5 Breast reconstruction... continued DIEP free flap A DIEP fl ap transfers the skin and fat from the lower abdomen but the muscles of the abdomen are not affected. Blood supply is maintained by reconnecting the blood vessels with the aid of a microscope (microsurgery). 2. Implant surgery The breast can also be reconstructed using implants. Depending on the type of implant used, this may be either a one or two-stage procedure. A tissue expander may be inserted fi rst, under the chest muscle. This is a temporary implant which is gradually infl ated with fl uid to stretch the skin and chest muscle. This would then be replaced, in a second operation, by a permanent silicone implant. In some cases a combination tissue expander/breast implant may be used. This does not require a second operation. BLOOD SUPPLY Latissimus dorsi flap (lat dorsi) A latissimus dorsi fl ap transfers skin and muscle from the back to recreate the breast. This may be combined with an implant. SKIN IMPLANT MUSCLE RIBS SKIN MUSCLE Your reconstructive surgeon will give you detailed information about your options and discuss the most suitable method for you. Following breast reconstruction you may also be able to have a nipple reconstruction followed by tattooing of an areola. Recovery from breast reconstruction surgery Hospital stay: usually 3-7 days, depending on the procedure. Recovery: a further 3-7 weeks, depending on the procedure. During this time there will be a limitation on driving and major activities. Work: usually 3-6 weeks off, depending on the procedure. p8 p9

6 Questions to ask your surgeon NOTES How much of my breast needs to be removed? How will my breast look after surgery? What should I expect after surgery drains, movement, discomfort, nerve damage and any ongoing changes? Will I have any feeling in my breast? When should I begin to use the affected arm and what arm exercises should I do to prevent stiffness? Will I require further treatment? If I choose to have implants will they need to be replaced in the future? How will the breast surgery affect my physical activity? Can I talk to someone who has had this operation? How much will the surgery cost? What can go wrong with the surgery? When will my fi rst follow-up appointment be scheduled? What support is available after surgery lymphoedema prevention, psychological support, survivorship care/lifestyle advice? FIND OUT MORE! Further information on surgical options is provided at /breastcancer/treatment/ surgeryoptions p10 p11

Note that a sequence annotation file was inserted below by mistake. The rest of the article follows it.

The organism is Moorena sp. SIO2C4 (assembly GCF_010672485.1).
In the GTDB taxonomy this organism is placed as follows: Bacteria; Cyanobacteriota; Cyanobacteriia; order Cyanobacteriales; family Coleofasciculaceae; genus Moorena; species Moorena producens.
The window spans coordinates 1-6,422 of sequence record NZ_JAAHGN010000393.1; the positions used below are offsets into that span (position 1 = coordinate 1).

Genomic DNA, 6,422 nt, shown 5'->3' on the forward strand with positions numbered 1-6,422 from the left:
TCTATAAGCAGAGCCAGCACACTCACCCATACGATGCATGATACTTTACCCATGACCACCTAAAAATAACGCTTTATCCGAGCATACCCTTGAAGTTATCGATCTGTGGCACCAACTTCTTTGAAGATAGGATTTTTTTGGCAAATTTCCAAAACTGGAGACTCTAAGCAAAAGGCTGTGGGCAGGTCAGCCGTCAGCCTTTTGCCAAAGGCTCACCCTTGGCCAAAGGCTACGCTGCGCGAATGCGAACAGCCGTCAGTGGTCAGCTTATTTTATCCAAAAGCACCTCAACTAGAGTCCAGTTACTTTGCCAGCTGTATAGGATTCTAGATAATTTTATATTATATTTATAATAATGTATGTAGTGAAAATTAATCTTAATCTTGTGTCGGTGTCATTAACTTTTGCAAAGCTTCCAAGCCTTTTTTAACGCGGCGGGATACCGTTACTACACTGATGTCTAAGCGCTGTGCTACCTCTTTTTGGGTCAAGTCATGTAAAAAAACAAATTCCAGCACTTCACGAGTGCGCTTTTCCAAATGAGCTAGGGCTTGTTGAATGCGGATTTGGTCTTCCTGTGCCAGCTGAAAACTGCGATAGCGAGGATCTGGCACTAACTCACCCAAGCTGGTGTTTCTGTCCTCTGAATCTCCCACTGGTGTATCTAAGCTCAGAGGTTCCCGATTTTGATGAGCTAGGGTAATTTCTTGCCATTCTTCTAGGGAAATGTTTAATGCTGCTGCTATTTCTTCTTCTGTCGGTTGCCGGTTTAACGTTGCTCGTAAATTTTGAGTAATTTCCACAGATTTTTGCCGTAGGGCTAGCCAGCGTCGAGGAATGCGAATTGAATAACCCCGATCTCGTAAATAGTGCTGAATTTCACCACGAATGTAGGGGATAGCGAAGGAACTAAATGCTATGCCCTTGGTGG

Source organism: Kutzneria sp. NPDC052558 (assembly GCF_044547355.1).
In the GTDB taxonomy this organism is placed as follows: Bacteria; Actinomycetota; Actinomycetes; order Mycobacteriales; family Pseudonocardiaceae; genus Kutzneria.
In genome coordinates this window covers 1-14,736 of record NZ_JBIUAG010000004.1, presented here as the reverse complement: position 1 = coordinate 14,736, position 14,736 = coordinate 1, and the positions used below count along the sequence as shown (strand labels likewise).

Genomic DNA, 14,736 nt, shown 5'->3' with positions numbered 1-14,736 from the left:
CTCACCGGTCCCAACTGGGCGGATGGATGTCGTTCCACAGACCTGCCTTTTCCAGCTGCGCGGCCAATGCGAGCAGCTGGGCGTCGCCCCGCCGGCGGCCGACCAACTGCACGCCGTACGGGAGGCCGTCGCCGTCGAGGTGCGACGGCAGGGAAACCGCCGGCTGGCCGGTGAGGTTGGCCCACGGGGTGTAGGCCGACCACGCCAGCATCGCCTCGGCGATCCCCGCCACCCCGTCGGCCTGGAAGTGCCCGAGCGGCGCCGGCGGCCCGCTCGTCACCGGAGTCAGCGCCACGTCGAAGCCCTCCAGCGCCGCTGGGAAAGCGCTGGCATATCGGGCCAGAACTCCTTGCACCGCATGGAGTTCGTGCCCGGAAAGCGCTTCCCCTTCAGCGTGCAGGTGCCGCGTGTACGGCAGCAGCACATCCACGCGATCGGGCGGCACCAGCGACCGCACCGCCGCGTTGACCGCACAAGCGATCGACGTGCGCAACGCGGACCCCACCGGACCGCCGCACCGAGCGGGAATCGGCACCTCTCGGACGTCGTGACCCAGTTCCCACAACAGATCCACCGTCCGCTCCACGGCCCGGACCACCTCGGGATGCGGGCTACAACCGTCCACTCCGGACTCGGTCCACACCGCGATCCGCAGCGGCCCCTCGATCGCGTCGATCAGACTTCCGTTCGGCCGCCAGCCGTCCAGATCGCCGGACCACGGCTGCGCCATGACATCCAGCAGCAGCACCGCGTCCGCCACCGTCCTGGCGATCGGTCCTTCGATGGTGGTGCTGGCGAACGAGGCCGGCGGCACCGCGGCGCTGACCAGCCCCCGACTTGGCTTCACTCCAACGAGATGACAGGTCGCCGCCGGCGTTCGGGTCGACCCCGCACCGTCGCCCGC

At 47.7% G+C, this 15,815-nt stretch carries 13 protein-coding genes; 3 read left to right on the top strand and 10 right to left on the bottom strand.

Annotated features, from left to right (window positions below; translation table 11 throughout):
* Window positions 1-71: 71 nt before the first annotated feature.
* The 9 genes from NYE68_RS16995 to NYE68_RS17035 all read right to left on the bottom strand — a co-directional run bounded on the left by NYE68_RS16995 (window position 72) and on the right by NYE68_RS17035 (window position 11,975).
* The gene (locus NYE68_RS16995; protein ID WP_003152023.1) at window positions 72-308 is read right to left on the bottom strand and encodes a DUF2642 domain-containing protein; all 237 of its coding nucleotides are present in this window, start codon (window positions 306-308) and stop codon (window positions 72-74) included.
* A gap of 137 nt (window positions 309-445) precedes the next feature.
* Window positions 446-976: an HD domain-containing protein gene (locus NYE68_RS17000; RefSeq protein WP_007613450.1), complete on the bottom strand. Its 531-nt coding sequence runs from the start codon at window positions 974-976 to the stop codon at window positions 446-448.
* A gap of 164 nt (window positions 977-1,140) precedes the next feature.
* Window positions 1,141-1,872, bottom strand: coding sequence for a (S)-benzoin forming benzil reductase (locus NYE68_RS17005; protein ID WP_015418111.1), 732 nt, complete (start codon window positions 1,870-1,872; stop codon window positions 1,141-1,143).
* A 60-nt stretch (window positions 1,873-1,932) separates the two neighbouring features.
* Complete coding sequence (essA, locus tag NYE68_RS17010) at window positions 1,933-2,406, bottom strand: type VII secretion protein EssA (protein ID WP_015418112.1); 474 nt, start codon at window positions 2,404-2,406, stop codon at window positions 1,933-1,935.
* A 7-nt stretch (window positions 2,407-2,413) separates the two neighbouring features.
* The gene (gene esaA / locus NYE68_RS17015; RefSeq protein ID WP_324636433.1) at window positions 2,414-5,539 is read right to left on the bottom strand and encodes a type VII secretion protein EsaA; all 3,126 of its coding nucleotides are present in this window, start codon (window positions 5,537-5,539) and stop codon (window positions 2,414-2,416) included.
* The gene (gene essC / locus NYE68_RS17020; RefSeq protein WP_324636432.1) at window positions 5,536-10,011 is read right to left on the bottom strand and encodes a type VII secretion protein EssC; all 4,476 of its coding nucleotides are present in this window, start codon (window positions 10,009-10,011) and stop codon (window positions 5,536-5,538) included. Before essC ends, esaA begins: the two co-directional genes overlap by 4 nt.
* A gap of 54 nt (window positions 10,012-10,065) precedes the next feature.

7 Our mission is to prevent New Zealanders from developing and dying of breast cancer. The New Zealand Breast Cancer Foundation is a charitable trust formed in 1994 to educate all New Zealanders on the life-saving benefi ts of early detection and the importance of screening mammograms. Its focus includes: New Zealand-wide breast awareness and education programmes for the public and health professionals. Funding medical research, including breast cancer patient registers, which record detailed information about diagnosis, treatment and outcomes. Providing scholarships and grants for radiation therapy students. Supporting programmes which improve the quality of life of New Zealanders with breast cancer. These include: - YWCA Encore, a free exercise programme, with healthy lifestyle information, relaxation and peer support. - PINC Cancer Rehabilitation, an individualised rehabilitation programme to help maximise recovery after breast cancer treatments. - Dragon Boating teams, helping women with breast cancer regain physical strength. - Sweet Louise, which supports people living with secondary breast cancer. Advocating for improved breast cancer care and treatment for all New Zealanders. Can we help you further? Visit the New Zealand Breast Cancer Foundation s website your questions to or Phone our breast cancer advice line 0800 BCNurse ( ) Phone one of our National Educators Phone the Cancer Society BCNurse Development of this brochure was kindly supported by the Royal NZ RSA National Women s Association. Revised October 2013, Leafl et #2